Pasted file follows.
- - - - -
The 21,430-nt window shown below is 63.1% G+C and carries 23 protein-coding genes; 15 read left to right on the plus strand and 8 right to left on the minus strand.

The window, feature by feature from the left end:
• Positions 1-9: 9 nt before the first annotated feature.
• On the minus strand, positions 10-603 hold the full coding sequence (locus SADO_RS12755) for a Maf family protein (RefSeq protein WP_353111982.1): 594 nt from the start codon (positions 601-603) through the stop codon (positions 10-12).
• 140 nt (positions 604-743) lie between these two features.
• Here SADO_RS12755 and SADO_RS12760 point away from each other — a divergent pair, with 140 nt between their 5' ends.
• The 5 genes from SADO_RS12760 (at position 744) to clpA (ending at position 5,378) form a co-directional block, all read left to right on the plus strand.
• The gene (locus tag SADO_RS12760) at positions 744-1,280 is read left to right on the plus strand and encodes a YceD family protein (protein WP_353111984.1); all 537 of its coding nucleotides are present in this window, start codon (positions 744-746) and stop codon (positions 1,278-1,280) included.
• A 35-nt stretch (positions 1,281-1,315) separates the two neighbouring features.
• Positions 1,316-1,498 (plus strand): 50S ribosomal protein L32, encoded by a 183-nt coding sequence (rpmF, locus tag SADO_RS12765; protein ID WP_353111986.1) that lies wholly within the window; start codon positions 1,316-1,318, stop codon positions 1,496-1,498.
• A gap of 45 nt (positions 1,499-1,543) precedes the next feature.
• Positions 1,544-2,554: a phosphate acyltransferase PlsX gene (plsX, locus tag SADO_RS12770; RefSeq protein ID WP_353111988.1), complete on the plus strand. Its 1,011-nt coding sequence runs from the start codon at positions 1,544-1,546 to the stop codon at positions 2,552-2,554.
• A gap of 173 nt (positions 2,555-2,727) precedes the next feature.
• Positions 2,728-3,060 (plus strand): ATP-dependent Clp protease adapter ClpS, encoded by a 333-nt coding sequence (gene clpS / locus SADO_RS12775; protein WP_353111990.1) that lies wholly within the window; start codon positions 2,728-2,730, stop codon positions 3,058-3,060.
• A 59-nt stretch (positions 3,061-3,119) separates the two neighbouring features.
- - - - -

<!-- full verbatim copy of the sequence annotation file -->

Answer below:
The 21,430-nt window shown below is 63.1% G+C and carries 23 protein-coding genes; 15 read left to right on the plus strand and 8 right to left on the minus strand.

The window, feature by feature from the left end:
• Positions 1-9: 9 nt before the first annotated feature.
• On the minus strand, positions 10-603 hold the full coding sequence (locus SADO_RS12755) for a Maf family protein (RefSeq protein WP_353111982.1): 594 nt from the start codon (positions 601-603) through the stop codon (positions 10-12).
• 140 nt (positions 604-743) lie between these two features.
• Here SADO_RS12755 and SADO_RS12760 point away from each other — a divergent pair, with 140 nt between their 5' ends.
• The 5 genes from SADO_RS12760 (at position 744) to clpA (ending at position 5,378) form a co-directional block, all read left to right on the plus strand.
• The gene (locus tag SADO_RS12760) at positions 744-1,280 is read left to right on the plus strand and encodes a YceD family protein (protein WP_353111984.1); all 537 of its coding nucleotides are present in this window, start codon (positions 744-746) and stop codon (positions 1,278-1,280) included.
• A 35-nt stretch (positions 1,281-1,315) separates the two neighbouring features.
• Positions 1,316-1,498 (plus strand): 50S ribosomal protein L32, encoded by a 183-nt coding sequence (rpmF, locus tag SADO_RS12765; protein ID WP_353111986.1) that lies wholly within the window; start codon positions 1,316-1,318, stop codon positions 1,496-1,498.
• A gap of 45 nt (positions 1,499-1,543) precedes the next feature.
• Positions 1,544-2,554: a phosphate acyltransferase PlsX gene (plsX, locus tag SADO_RS12770; RefSeq protein ID WP_353111988.1), complete on the plus strand. Its 1,011-nt coding sequence runs from the start codon at positions 1,544-1,546 to the stop codon at positions 2,552-2,554.
• A gap of 173 nt (positions 2,555-2,727) precedes the next feature.
• Positions 2,728-3,060 (plus strand): ATP-dependent Clp protease adapter ClpS, encoded by a 333-nt coding sequence (gene clpS / locus SADO_RS12775; protein WP_353111990.1) that lies wholly within the window; start codon positions 2,728-2,730, stop codon positions 3,058-3,060.
• A 59-nt stretch (positions 3,061-3,119) separates the two neighbouring features.